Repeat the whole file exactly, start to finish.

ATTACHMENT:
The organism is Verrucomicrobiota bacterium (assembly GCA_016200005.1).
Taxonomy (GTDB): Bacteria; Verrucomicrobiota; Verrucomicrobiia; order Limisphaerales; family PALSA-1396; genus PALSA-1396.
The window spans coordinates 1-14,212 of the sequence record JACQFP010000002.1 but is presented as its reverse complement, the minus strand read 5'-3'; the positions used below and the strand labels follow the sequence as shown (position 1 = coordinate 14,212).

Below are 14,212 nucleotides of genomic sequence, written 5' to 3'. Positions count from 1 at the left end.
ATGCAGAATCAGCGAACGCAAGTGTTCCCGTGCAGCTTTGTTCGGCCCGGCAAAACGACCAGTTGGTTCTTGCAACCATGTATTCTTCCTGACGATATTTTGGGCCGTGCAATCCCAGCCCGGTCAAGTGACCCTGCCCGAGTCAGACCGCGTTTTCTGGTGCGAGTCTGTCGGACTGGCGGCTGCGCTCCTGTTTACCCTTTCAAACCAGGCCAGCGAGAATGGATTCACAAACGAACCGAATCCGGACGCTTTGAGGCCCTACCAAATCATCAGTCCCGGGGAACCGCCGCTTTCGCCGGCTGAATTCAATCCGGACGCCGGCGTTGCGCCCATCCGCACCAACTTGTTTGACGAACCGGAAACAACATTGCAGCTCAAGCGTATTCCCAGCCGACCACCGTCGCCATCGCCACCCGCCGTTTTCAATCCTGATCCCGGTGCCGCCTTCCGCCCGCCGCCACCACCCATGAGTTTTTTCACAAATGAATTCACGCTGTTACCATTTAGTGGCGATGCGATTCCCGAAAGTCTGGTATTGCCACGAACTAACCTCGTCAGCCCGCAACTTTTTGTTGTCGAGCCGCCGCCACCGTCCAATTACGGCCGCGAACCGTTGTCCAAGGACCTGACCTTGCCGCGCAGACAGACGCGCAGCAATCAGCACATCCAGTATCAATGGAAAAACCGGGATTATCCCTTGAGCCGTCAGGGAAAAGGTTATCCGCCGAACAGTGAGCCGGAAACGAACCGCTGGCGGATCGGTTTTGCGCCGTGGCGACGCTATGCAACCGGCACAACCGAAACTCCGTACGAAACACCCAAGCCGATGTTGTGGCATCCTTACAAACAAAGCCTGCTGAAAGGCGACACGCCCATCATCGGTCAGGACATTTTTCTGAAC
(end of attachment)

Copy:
The organism is Verrucomicrobiota bacterium (assembly GCA_016200005.1).
Taxonomy (GTDB): Bacteria; Verrucomicrobiota; Verrucomicrobiia; order Limisphaerales; family PALSA-1396; genus PALSA-1396.
The window spans coordinates 1-14,212 of the sequence record JACQFP010000002.1 but is presented as its reverse complement, the minus strand read 5'-3'; the positions used below and the strand labels follow the sequence as shown (position 1 = coordinate 14,212).

Below are 14,212 nucleotides of genomic sequence, written 5' to 3'. Positions count from 1 at the left end.
ATGCAGAATCAGCGAACGCAAGTGTTCCCGTGCAGCTTTGTTCGGCCCGGCAAAACGACCAGTTGGTTCTTGCAACCATGTATTCTTCCTGACGATATTTTGGGCCGTGCAATCCCAGCCCGGTCAAGTGACCCTGCCCGAGTCAGACCGCGTTTTCTGGTGCGAGTCTGTCGGACTGGCGGCTGCGCTCCTGTTTACCCTTTCAAACCAGGCCAGCGAGAATGGATTCACAAACGAACCGAATCCGGACGCTTTGAGGCCCTACCAAATCATCAGTCCCGGGGAACCGCCGCTTTCGCCGGCTGAATTCAATCCGGACGCCGGCGTTGCGCCCATCCGCACCAACTTGTTTGACGAACCGGAAACAACATTGCAGCTCAAGCGTATTCCCAGCCGACCACCGTCGCCATCGCCACCCGCCGTTTTCAATCCTGATCCCGGTGCCGCCTTCCGCCCGCCGCCACCACCCATGAGTTTTTTCACAAATGAATTCACGCTGTTACCATTTAGTGGCGATGCGATTCCCGAAAGTCTGGTATTGCCACGAACTAACCTCGTCAGCCCGCAACTTTTTGTTGTCGAGCCGCCGCCACCGTCCAATTACGGCCGCGAACCGTTGTCCAAGGACCTGACCTTGCCGCGCAGACAGACGCGCAGCAATCAGCACATCCAGTATCAATGGAAAAACCGGGATTATCCCTTGAGCCGTCAGGGAAAAGGTTATCCGCCGAACAGTGAGCCGGAAACGAACCGCTGGCGGATCGGTTTTGCGCCGTGGCGACGCTATGCAACCGGCACAACCGAAACTCCGTACGAAACACCCAAGCCGATGTTGTGGCATCCTTACAAACAAAGCCTGCTGAAAGGCGACACGCCCATCATCGGTCAGGACATTTTTCTGAAC